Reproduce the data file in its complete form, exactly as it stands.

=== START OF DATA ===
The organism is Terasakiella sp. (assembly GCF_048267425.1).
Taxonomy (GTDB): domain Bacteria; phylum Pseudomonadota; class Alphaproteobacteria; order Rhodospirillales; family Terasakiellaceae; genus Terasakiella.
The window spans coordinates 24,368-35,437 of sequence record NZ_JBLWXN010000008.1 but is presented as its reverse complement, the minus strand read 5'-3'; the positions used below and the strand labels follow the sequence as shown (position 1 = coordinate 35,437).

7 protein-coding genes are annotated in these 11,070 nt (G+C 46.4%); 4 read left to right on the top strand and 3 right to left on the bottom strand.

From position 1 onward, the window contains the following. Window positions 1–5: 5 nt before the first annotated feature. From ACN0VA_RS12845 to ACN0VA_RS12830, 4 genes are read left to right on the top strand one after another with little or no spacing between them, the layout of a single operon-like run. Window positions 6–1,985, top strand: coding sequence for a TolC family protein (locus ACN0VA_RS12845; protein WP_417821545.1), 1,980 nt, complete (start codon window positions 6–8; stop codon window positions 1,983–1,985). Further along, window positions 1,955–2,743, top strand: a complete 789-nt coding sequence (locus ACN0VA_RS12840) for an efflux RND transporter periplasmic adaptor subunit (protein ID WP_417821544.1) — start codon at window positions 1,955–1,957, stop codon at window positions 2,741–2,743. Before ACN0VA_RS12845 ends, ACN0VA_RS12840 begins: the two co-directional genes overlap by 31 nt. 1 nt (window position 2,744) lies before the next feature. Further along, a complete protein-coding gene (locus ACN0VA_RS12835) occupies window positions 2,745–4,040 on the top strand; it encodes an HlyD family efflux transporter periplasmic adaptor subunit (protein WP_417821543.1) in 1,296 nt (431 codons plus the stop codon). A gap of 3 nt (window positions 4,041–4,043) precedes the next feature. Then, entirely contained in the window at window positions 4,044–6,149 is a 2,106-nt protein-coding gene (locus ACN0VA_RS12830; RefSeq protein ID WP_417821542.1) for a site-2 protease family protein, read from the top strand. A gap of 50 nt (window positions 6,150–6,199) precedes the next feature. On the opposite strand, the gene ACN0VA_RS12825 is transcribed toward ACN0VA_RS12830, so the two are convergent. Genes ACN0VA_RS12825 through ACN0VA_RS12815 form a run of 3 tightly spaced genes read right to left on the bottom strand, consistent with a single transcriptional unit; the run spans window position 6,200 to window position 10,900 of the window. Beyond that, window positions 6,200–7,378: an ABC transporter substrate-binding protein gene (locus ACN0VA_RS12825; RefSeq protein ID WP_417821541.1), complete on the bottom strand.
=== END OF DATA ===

The organism is Terasakiella sp. (assembly GCF_048267425.1).
Taxonomy (GTDB): domain Bacteria; phylum Pseudomonadota; class Alphaproteobacteria; order Rhodospirillales; family Terasakiellaceae; genus Terasakiella.
The window spans coordinates 24,368-35,437 of sequence record NZ_JBLWXN010000008.1 but is presented as its reverse complement, the minus strand read 5'-3'; the positions used below and the strand labels follow the sequence as shown (position 1 = coordinate 35,437).

7 protein-coding genes are annotated in these 11,070 nt (G+C 46.4%); 4 read left to right on the top strand and 3 right to left on the bottom strand.

From position 1 onward, the window contains the following. Window positions 1–5: 5 nt before the first annotated feature. From ACN0VA_RS12845 to ACN0VA_RS12830, 4 genes are read left to right on the top strand one after another with little or no spacing between them, the layout of a single operon-like run. Window positions 6–1,985, top strand: coding sequence for a TolC family protein (locus ACN0VA_RS12845; protein WP_417821545.1), 1,980 nt, complete (start codon window positions 6–8; stop codon window positions 1,983–1,985). Further along, window positions 1,955–2,743, top strand: a complete 789-nt coding sequence (locus ACN0VA_RS12840) for an efflux RND transporter periplasmic adaptor subunit (protein ID WP_417821544.1) — start codon at window positions 1,955–1,957, stop codon at window positions 2,741–2,743. Before ACN0VA_RS12845 ends, ACN0VA_RS12840 begins: the two co-directional genes overlap by 31 nt. 1 nt (window position 2,744) lies before the next feature. Further along, a complete protein-coding gene (locus ACN0VA_RS12835) occupies window positions 2,745–4,040 on the top strand; it encodes an HlyD family efflux transporter periplasmic adaptor subunit (protein WP_417821543.1) in 1,296 nt (431 codons plus the stop codon). A gap of 3 nt (window positions 4,041–4,043) precedes the next feature. Then, entirely contained in the window at window positions 4,044–6,149 is a 2,106-nt protein-coding gene (locus ACN0VA_RS12830; RefSeq protein ID WP_417821542.1) for a site-2 protease family protein, read from the top strand. A gap of 50 nt (window positions 6,150–6,199) precedes the next feature. On the opposite strand, the gene ACN0VA_RS12825 is transcribed toward ACN0VA_RS12830, so the two are convergent. Genes ACN0VA_RS12825 through ACN0VA_RS12815 form a run of 3 tightly spaced genes read right to left on the bottom strand, consistent with a single transcriptional unit; the run spans window position 6,200 to window position 10,900 of the window. Beyond that, window positions 6,200–7,378: an ABC transporter substrate-binding protein gene (locus ACN0VA_RS12825; RefSeq protein ID WP_417821541.1), complete on the bottom strand.